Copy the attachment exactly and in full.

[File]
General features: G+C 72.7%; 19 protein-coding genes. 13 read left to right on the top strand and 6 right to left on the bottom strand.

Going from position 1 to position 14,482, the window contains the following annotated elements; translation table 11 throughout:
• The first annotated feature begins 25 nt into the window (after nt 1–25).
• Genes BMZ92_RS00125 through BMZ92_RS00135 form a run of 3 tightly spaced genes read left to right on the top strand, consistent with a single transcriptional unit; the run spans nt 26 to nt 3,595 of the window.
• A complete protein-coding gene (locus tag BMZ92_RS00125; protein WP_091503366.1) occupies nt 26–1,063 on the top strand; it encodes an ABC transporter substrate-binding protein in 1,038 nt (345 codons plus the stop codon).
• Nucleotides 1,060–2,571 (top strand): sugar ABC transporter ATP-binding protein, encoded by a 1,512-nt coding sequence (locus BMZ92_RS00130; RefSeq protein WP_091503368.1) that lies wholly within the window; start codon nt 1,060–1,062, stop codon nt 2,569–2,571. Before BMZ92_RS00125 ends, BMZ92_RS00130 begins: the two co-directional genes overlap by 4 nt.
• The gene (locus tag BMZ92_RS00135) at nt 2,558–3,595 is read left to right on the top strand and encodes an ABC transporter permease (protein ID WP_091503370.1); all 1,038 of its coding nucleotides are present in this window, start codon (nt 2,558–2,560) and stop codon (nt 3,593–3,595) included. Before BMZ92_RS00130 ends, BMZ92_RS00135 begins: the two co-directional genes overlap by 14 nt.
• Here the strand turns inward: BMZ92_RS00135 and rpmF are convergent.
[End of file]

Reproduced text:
General features: G+C 72.7%; 19 protein-coding genes. 13 read left to right on the top strand and 6 right to left on the bottom strand.

Going from position 1 to position 14,482, the window contains the following annotated elements; translation table 11 throughout:
• The first annotated feature begins 25 nt into the window (after nt 1–25).
• Genes BMZ92_RS00125 through BMZ92_RS00135 form a run of 3 tightly spaced genes read left to right on the top strand, consistent with a single transcriptional unit; the run spans nt 26 to nt 3,595 of the window.
• A complete protein-coding gene (locus tag BMZ92_RS00125; protein WP_091503366.1) occupies nt 26–1,063 on the top strand; it encodes an ABC transporter substrate-binding protein in 1,038 nt (345 codons plus the stop codon).
• Nucleotides 1,060–2,571 (top strand): sugar ABC transporter ATP-binding protein, encoded by a 1,512-nt coding sequence (locus BMZ92_RS00130; RefSeq protein WP_091503368.1) that lies wholly within the window; start codon nt 1,060–1,062, stop codon nt 2,569–2,571. Before BMZ92_RS00125 ends, BMZ92_RS00130 begins: the two co-directional genes overlap by 4 nt.
• The gene (locus tag BMZ92_RS00135) at nt 2,558–3,595 is read left to right on the top strand and encodes an ABC transporter permease (protein ID WP_091503370.1); all 1,038 of its coding nucleotides are present in this window, start codon (nt 2,558–2,560) and stop codon (nt 3,593–3,595) included. Before BMZ92_RS00130 ends, BMZ92_RS00135 begins: the two co-directional genes overlap by 14 nt.
• Here the strand turns inward: BMZ92_RS00135 and rpmF are convergent.